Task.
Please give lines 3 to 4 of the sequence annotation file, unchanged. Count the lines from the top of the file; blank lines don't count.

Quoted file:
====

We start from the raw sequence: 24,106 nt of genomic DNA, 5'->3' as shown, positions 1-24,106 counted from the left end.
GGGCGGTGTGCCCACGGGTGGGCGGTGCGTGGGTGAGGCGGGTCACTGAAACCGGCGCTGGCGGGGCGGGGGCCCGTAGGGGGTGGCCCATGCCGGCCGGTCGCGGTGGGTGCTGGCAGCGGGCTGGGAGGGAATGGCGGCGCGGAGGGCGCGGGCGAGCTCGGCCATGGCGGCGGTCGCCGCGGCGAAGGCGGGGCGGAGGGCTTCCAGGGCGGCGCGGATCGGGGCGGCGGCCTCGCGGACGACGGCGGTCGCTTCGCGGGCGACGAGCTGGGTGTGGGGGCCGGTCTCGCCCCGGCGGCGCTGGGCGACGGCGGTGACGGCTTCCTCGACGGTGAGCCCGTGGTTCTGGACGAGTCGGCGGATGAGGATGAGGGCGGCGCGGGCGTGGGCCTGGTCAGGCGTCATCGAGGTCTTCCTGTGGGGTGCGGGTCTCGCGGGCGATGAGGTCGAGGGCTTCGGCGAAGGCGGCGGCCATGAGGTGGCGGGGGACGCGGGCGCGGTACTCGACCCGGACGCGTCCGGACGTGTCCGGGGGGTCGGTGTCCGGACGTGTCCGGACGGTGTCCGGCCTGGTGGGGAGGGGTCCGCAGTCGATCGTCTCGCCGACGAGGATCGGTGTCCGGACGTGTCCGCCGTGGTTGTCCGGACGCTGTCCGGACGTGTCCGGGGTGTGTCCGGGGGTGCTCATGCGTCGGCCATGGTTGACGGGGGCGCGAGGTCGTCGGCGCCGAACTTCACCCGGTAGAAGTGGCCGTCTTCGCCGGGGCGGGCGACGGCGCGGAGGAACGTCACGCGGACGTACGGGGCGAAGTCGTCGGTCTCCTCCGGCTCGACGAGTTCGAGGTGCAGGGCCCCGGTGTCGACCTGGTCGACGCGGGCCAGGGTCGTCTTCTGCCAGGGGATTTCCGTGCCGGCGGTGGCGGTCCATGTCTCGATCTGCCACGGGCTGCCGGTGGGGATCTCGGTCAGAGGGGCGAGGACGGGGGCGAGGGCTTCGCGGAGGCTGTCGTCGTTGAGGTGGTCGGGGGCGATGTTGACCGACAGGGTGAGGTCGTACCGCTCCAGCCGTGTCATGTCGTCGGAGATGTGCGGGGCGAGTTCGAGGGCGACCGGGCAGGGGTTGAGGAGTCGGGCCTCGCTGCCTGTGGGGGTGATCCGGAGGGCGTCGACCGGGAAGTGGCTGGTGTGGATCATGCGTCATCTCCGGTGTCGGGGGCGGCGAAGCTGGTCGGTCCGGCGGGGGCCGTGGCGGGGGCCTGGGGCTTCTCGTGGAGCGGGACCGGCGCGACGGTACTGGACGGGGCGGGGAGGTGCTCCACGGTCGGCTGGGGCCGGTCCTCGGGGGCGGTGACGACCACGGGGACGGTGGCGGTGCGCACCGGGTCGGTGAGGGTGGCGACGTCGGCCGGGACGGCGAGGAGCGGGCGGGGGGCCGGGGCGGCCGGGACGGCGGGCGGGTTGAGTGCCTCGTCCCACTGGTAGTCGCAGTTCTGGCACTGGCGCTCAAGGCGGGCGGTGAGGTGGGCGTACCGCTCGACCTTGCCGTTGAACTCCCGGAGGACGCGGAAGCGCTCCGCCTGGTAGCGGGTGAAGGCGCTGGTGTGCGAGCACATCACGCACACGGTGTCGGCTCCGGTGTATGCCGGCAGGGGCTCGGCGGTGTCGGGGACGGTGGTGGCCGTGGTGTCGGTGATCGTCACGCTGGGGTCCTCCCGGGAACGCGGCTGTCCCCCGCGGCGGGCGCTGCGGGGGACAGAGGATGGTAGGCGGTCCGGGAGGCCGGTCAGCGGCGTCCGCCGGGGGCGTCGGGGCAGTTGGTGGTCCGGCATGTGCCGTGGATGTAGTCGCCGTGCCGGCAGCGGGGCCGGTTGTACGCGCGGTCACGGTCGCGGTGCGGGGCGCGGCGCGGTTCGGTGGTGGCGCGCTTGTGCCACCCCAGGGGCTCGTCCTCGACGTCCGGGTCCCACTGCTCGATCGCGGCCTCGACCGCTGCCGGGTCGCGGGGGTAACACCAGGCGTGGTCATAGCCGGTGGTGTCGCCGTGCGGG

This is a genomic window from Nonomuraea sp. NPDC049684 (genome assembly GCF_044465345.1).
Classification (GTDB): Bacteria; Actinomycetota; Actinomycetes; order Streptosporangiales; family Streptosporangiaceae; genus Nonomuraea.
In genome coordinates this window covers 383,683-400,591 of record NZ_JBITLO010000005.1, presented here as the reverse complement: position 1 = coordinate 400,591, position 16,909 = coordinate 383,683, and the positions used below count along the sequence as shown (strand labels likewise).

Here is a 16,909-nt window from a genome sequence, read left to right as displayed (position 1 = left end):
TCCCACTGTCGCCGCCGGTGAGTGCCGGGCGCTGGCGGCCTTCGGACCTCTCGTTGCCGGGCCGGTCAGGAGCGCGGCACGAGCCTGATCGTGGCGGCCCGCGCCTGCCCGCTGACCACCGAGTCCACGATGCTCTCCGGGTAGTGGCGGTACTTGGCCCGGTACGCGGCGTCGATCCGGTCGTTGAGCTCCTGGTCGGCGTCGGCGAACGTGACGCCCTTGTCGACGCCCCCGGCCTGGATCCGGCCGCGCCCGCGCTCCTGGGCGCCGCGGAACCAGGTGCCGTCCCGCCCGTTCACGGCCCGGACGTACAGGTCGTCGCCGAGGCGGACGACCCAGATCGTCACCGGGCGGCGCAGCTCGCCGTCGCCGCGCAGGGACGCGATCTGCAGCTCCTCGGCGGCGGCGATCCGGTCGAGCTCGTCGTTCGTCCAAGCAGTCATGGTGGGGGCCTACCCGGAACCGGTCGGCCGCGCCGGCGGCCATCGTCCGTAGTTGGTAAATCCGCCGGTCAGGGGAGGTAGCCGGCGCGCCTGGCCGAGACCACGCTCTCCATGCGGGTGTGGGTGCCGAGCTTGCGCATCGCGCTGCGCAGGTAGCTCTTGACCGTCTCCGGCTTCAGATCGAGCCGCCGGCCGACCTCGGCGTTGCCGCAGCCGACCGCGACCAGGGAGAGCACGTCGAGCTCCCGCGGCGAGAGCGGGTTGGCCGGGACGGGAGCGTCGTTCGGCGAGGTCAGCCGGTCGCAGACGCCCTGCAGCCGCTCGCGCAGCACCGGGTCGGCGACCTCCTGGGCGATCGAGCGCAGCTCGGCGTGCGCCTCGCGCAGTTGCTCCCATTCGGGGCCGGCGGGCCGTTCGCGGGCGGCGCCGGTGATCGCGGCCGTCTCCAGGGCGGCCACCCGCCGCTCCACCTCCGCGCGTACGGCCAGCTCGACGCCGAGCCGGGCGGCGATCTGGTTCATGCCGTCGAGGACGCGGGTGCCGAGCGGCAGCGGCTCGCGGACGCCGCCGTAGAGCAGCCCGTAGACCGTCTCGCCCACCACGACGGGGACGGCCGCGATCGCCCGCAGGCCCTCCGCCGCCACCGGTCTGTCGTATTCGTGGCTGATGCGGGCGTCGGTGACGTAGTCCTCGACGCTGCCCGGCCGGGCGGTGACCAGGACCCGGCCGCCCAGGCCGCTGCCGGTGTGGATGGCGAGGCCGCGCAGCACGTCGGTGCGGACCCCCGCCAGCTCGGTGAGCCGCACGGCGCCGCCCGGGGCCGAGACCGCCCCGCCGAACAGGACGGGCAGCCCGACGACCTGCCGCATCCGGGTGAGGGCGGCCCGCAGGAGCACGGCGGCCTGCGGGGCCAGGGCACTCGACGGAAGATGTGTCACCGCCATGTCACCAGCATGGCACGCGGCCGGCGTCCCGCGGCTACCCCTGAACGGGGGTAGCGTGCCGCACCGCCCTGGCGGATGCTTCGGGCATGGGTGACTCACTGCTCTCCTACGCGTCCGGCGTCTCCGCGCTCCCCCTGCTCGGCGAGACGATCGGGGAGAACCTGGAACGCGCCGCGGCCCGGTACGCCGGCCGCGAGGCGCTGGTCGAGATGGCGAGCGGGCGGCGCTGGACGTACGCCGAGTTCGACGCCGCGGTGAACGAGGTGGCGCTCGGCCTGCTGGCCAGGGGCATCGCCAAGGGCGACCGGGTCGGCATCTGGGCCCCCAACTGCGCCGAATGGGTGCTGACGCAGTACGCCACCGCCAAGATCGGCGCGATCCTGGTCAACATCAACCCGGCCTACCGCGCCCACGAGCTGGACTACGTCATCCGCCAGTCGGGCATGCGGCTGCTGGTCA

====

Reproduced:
This is a genomic window from Nonomuraea sp. NPDC049684 (genome assembly GCF_044465345.1).
Classification (GTDB): Bacteria; Actinomycetota; Actinomycetes; order Streptosporangiales; family Streptosporangiaceae; genus Nonomuraea.